Thereafter, appellant went to his house, which was only eight houses away. In going to his house, he was with Noli and AAA. His other friends stayed at a party near Angelo's house. In his house, he got his jacket and cap and had them worn by AAA. They stayed in his house for less than 30 minutes. Then, they proceeded to another friend's house, Ver, who was also his neighbor. On the way to Ver's house, they met AAA's brother who told AAA to go home as their grandfather was looking for her. AAA retorted that her brother should not bother with her. When they arrived at Ver's house, Ver's mother was there. Appellant told AAA to go home because he had to attend to something and that he will go somewhere else. AAA kept on following him and Noli. They left Ver's house at around 3:00 a.m. They likewise went to Marlon's house as there was a party near his house. AAA and Noli went to the said party while the appellant stayed at Marlon's house where he and Marlon had a drinking session. After two hours, Noli returned. AAA was left at the said party because she met some acquaintances there. At about 5:30 a.m., appellant and Noli left Marlon's house and instructed AAA to follow them at his house. When they arrived at his house, they likewise drank beer. Excel, also a friend, arrived. At around 6:30 a.m., AAA arrived and ate breakfast with them. After they had their breakfast, AAA's aunt arrived looking for her. AAA motioned to the appellant not to tell her aunt that she was there. The appellant then told AAA's aunt that AAA was not with them. AAA's aunt left. AAA's aunt came back at 8:00 a.m., still looking for her. AAA's aunt did not find her for she was able to run to a neighbor's house through a broken wall. Again, AAA's aunt left angrily. When appellant went inside his house, he was surprised when he did not find AAA. Louie, his neighbor, went to his house and told him that AAA was in their house. He told Louie to tell AAA to just follow him at Aldrin's house. At the latter's house, they drank some beer and sang in the karaoke. AAA followed him there and they stayed there for three hours. Suddenly, AAA's uncle arrived. AAA tried to run but her uncle was able to get hold of her hand and succeeded in pulling her out of the house.
Subsequently, appellant and his companions went home. When he arrived at his house, where the alleged rape incident happened, he went to sleep. Noli, who also lived there, likewise slept. The appellant woke up at around 7:00 p.m. of 1 January 1999. Then, he and Noli had coffee. When he and Noli were about to go to the dumpsite, he was apprehended by the police and by some barangay officials. He asked them why he was being apprehended and was told that he was being accused of raping AAA. He was then brought to Police Station 6, where he was incarcerated for about seven days. He claimed that he and AAA did not have any sexual relation and he did not know any reason why AAA was accusing him of such a grave offense.28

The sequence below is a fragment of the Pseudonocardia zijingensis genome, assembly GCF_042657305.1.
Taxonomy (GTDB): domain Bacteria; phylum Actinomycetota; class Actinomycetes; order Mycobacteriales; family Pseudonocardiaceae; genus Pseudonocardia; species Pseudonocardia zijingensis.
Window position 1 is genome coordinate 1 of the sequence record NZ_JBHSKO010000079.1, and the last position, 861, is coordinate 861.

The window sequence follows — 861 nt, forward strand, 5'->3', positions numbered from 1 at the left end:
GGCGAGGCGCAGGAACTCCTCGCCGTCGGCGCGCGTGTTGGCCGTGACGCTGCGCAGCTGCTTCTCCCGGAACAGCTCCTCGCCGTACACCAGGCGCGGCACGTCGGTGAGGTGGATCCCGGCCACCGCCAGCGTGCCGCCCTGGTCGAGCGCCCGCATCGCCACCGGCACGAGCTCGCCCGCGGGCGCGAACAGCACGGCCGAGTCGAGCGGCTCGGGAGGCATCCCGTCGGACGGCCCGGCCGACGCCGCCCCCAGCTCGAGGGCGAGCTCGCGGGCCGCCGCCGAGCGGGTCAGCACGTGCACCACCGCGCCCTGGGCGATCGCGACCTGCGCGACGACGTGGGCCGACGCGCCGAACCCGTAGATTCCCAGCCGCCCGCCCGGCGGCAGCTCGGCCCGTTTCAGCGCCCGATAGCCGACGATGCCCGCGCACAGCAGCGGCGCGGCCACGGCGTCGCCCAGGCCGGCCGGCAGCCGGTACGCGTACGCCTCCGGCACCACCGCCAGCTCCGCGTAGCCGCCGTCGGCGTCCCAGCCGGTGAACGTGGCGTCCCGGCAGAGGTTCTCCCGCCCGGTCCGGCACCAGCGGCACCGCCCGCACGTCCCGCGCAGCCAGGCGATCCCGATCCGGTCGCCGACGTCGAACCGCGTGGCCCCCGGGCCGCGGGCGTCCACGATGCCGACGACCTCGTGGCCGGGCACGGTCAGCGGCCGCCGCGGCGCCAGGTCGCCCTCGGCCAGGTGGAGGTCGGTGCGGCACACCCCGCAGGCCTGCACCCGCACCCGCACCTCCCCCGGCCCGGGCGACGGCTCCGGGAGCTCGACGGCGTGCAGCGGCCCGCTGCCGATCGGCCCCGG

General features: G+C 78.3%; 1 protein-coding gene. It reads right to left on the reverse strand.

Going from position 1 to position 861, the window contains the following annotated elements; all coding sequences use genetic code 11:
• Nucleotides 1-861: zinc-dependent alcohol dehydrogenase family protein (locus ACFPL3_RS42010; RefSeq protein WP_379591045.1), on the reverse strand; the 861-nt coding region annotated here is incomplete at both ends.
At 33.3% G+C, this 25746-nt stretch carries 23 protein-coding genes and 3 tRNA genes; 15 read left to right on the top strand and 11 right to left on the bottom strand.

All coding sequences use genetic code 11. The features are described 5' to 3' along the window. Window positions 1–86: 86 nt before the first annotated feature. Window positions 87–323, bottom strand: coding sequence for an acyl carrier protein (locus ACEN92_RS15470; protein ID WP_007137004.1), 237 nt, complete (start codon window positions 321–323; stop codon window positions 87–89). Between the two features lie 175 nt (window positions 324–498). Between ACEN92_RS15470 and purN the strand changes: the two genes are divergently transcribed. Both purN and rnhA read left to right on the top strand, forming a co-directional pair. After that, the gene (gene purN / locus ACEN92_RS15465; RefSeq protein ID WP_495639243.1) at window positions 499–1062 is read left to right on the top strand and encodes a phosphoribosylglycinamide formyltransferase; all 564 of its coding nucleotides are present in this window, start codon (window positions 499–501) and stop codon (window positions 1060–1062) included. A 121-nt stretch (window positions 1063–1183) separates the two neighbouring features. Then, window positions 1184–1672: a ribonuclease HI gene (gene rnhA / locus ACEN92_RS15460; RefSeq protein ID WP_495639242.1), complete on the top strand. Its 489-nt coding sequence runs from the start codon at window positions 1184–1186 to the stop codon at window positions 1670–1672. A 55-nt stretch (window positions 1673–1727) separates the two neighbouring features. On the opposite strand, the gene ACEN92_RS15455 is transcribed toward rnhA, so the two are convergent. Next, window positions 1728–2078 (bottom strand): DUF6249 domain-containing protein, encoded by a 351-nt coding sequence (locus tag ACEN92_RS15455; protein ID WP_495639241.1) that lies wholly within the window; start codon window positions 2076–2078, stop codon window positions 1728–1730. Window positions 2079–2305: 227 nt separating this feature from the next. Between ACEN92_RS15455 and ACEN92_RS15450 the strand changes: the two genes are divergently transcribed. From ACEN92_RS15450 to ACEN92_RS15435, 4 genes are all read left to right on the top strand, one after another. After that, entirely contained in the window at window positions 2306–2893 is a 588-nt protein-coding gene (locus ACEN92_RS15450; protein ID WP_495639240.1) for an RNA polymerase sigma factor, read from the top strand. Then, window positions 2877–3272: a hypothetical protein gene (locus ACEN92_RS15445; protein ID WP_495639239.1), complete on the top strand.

Rizaldy, appellant's brother, testified that on 31 December 1998, at around 11:00 p.m. until 1:00 a.m. of 1 January 1999, he was at his house with his family. Suddenly, his brother and his girlfriend, AAA, arrived. After half an hour, appellant's "barkadas" likewise arrived. While eating, he even noticed that his brother and AAA were so sweet to each other to the point of feeding each other. Afterwards, his brother lay down on AAA's lap. His brother, with AAA on his side, later on told him that AAA was the woman whom he will marry. The group stayed in his house for about an hour. Thereafter, they proceeded to one of the appellant's friends.29
Rizaldy disclosed that he knew AAA as he always saw her with the appellant at the dumpsite. On 29 October 1998, he asked his brother if he was courting AAA, to which the appellant replied yes. Only on 31 December 1998 did he learn that appellant and AAA were already sweethearts for he saw his brother lie down on the lap of AAA when they were at his house. He admitted that the first time he came to know that there was a complaint filed against his brother was on 2 January 1999. That was also the date when he found out that his brother was brought to the police station. Upon knowing that his brother was already at the police station, he did not do anything. He did not even volunteer to give a statement at the police station to shed light as to what really happened or to help his brother. It was only in the year 2000 that he learned that the case filed against his brother was for rape. He only knew that he was going to testify in court when a subpoena was sent to his house in May, 2001.30